“My investigators and I thoroughly reviewed all of the documents and reviewed those involved and everything we have is being made available to the public,” District Attorney Greg Edwards said. “This is a public incident. It was involving public money, so I have no reservations in making sure the public understands how this happened. In effect, why we do have a finding (from the grand jury) that there was no crime, there are things that may be considered in terms of civil litigation, but that’s something the City Commission will have to review at some later time.
“As we note in the investigation, there are a few instances that smack of ethical issues, but these issues did not rise to a level of there being a criminal basis for a charge. It was a failure on the part of city officials and a failure on the part of Cutliff Grove personnel to be able to do what they were trying to do. ... It was business. It was a bad business deal.”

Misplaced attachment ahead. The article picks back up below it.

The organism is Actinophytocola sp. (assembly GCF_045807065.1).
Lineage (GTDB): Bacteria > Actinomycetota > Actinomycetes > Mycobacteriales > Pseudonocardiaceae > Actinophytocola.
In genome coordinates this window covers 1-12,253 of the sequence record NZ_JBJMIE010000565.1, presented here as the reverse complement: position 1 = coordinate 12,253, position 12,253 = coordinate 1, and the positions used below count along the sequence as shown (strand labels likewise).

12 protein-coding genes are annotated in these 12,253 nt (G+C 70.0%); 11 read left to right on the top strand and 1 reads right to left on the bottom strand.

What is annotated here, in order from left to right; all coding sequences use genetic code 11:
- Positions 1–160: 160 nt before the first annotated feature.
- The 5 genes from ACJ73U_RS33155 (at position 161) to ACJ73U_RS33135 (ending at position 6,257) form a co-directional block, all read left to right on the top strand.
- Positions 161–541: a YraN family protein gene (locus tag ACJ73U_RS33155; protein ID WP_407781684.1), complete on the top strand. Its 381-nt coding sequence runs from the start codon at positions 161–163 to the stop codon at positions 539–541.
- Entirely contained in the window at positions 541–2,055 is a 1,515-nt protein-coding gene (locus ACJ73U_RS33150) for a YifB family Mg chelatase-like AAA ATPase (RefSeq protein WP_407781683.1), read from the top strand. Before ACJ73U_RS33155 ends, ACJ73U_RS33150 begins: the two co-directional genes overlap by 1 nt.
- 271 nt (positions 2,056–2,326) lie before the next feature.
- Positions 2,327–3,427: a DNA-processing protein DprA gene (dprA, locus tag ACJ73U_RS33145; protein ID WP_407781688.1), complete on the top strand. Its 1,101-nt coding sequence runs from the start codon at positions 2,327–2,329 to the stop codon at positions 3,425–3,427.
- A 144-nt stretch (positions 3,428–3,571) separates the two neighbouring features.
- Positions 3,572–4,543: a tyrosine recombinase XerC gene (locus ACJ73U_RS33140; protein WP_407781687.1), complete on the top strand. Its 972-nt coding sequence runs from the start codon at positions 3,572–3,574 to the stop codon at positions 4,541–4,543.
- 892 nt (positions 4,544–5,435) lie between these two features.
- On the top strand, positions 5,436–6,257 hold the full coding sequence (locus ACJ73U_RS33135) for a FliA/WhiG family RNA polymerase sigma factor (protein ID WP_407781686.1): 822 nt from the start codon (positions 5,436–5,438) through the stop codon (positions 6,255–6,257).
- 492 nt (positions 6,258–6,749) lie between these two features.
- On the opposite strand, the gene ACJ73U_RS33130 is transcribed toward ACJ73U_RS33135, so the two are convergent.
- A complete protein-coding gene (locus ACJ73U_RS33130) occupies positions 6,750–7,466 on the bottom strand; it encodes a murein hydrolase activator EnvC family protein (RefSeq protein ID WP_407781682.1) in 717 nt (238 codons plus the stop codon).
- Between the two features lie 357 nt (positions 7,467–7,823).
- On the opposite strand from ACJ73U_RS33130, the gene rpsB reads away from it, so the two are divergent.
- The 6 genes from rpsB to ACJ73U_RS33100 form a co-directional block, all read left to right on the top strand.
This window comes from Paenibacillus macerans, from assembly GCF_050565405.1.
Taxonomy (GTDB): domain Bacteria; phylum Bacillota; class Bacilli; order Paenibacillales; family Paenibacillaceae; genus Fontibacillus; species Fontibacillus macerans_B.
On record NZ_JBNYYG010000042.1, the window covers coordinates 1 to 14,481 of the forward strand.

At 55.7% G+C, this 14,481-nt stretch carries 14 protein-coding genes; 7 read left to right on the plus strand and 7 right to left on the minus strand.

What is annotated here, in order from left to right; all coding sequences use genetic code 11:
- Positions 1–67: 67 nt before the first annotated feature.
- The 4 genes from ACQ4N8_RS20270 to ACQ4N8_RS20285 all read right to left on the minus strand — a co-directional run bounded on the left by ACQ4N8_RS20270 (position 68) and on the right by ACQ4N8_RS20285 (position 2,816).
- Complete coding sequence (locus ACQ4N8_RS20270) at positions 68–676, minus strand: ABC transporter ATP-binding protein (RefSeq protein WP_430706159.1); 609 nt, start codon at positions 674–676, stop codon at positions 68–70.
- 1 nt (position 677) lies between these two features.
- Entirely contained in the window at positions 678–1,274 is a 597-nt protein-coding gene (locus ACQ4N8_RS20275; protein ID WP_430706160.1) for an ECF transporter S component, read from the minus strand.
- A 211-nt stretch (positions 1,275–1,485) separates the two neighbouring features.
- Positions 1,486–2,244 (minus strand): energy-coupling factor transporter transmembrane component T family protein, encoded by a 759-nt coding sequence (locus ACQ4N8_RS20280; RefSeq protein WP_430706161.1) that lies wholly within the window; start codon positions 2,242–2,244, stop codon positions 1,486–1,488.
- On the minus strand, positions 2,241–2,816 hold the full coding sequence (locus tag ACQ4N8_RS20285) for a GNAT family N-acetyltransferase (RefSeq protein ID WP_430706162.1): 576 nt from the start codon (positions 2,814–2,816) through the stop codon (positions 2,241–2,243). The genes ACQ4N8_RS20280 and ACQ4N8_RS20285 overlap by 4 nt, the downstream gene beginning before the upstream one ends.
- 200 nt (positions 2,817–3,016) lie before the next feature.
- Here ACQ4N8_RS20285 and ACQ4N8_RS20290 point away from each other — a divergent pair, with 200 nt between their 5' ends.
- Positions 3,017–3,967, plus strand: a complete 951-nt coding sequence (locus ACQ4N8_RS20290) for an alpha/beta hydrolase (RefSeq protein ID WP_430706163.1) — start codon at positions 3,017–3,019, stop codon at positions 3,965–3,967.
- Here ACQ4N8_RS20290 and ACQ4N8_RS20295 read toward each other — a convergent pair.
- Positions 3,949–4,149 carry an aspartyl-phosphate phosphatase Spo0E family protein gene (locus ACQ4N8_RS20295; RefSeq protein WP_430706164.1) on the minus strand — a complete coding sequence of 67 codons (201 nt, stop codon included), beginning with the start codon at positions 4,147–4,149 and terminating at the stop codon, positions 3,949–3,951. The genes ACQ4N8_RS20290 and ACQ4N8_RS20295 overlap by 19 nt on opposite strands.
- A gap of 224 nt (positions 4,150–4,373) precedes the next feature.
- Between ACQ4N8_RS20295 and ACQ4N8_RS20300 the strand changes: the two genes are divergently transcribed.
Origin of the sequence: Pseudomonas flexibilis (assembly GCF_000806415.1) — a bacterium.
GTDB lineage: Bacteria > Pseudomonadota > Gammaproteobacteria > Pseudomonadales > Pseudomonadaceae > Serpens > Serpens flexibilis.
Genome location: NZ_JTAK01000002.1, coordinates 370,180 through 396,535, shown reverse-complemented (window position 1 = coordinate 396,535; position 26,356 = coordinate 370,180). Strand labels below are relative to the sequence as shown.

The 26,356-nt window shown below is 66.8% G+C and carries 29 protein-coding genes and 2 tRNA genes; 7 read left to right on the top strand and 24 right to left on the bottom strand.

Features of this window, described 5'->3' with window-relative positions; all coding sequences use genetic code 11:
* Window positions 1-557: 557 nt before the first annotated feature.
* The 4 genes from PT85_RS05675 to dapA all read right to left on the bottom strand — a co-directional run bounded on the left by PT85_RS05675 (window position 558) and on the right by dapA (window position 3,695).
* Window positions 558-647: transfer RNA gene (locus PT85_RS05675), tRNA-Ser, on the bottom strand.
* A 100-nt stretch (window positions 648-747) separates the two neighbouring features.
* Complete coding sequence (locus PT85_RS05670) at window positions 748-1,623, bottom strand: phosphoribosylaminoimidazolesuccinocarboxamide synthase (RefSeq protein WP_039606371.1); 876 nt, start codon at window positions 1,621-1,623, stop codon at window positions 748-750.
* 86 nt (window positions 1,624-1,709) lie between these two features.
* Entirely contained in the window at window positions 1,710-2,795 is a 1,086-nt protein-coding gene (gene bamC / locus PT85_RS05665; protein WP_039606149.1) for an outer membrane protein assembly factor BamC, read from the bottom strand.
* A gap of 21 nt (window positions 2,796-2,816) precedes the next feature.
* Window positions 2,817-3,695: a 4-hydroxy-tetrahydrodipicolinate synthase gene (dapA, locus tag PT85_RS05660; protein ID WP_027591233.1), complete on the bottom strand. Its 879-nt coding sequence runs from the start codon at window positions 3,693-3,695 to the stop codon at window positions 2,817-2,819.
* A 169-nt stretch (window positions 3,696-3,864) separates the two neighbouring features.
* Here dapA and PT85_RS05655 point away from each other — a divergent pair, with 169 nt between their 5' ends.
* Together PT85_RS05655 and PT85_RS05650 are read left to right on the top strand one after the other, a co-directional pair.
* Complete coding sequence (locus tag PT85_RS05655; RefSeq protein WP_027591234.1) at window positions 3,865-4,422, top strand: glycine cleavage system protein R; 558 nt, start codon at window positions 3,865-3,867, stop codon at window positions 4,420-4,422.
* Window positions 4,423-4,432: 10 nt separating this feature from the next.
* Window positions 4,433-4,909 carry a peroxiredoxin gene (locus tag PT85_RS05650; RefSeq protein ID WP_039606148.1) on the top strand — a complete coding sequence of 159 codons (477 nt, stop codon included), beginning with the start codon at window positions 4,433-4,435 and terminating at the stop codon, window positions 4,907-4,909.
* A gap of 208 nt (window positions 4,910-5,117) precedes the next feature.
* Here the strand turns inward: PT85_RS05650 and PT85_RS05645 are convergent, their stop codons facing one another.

City Manager James Taylor hadn’t had an opportunity to read the report before The Albany Herald provided a copy for him to review. After reading the synopsis of the report found in the opening pages of the 92-page document, Taylor said he believes there is room for improvement, but also said that many new layers of scrutiny in both the DCED (Department of Community and Economic Department) and the city’s finance department have been implemented since the Grovetown project.
“I haven’t read the report yet, but I’m sure there is useful information in it; information that we can use to better our operations,” Taylor said. “Obviously some things could’ve been done better. I feel we have to do a better job selecting who we give these projects to and do a better job in assisting them in doing it ... it’s unfortunate that we have to learn the hard way, but I look forward to having an opportunity to review it.”